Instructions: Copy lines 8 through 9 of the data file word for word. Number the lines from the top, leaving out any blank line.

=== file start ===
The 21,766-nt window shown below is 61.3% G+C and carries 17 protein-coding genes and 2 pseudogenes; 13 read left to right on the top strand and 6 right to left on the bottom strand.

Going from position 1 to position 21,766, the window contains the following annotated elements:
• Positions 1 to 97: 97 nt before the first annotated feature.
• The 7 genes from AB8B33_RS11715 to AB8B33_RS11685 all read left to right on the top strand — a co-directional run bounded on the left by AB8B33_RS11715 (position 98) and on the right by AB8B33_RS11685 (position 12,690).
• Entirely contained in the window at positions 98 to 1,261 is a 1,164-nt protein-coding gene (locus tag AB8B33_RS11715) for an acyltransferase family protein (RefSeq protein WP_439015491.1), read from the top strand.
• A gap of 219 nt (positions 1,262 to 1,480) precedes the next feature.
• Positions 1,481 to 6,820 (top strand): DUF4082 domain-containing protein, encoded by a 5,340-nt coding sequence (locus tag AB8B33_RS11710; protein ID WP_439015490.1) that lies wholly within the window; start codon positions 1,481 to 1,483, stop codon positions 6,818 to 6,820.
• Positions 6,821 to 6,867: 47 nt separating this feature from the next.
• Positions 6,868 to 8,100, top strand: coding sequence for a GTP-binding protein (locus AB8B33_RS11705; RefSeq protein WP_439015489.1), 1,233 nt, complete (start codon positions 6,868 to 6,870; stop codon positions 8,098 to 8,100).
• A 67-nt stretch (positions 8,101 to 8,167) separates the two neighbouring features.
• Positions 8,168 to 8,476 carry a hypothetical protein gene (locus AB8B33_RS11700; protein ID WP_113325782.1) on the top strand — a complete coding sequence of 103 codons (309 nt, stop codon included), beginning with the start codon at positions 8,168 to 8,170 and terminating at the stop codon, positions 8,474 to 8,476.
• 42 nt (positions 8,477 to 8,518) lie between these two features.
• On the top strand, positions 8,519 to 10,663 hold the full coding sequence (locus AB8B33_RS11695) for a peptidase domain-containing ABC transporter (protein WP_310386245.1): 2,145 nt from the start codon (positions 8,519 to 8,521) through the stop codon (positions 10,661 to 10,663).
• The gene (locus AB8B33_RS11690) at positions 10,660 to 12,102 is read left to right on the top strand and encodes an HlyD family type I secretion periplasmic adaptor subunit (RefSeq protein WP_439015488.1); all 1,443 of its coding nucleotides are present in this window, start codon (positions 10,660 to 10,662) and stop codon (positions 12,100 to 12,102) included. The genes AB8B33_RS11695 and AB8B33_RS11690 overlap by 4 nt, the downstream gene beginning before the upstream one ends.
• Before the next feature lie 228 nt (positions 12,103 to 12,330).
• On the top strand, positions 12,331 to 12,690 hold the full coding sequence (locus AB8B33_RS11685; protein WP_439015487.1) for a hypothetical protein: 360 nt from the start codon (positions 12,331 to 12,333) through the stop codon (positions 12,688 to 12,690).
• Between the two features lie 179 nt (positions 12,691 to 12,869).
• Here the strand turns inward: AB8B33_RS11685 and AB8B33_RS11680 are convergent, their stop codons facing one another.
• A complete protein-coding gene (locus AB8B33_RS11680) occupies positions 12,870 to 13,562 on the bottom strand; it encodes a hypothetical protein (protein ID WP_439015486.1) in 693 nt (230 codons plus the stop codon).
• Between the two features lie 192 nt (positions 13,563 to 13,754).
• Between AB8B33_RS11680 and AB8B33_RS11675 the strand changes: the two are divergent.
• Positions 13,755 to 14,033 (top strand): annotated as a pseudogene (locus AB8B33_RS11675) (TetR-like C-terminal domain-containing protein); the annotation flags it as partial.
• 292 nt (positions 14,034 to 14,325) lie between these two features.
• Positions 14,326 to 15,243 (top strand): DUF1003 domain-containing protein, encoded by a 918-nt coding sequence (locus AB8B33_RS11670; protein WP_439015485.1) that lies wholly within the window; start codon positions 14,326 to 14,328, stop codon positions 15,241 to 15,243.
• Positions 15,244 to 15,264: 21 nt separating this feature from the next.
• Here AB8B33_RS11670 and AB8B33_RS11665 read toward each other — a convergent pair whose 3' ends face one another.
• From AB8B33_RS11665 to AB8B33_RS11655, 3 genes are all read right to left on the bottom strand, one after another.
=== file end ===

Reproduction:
• Positions 6,821 to 6,867: 47 nt separating this feature from the next.
• Positions 6,868 to 8,100, top strand: coding sequence for a GTP-binding protein (locus AB8B33_RS11705; RefSeq protein WP_439015489.1), 1,233 nt, complete (start codon positions 6,868 to 6,870; stop codon positions 8,098 to 8,100).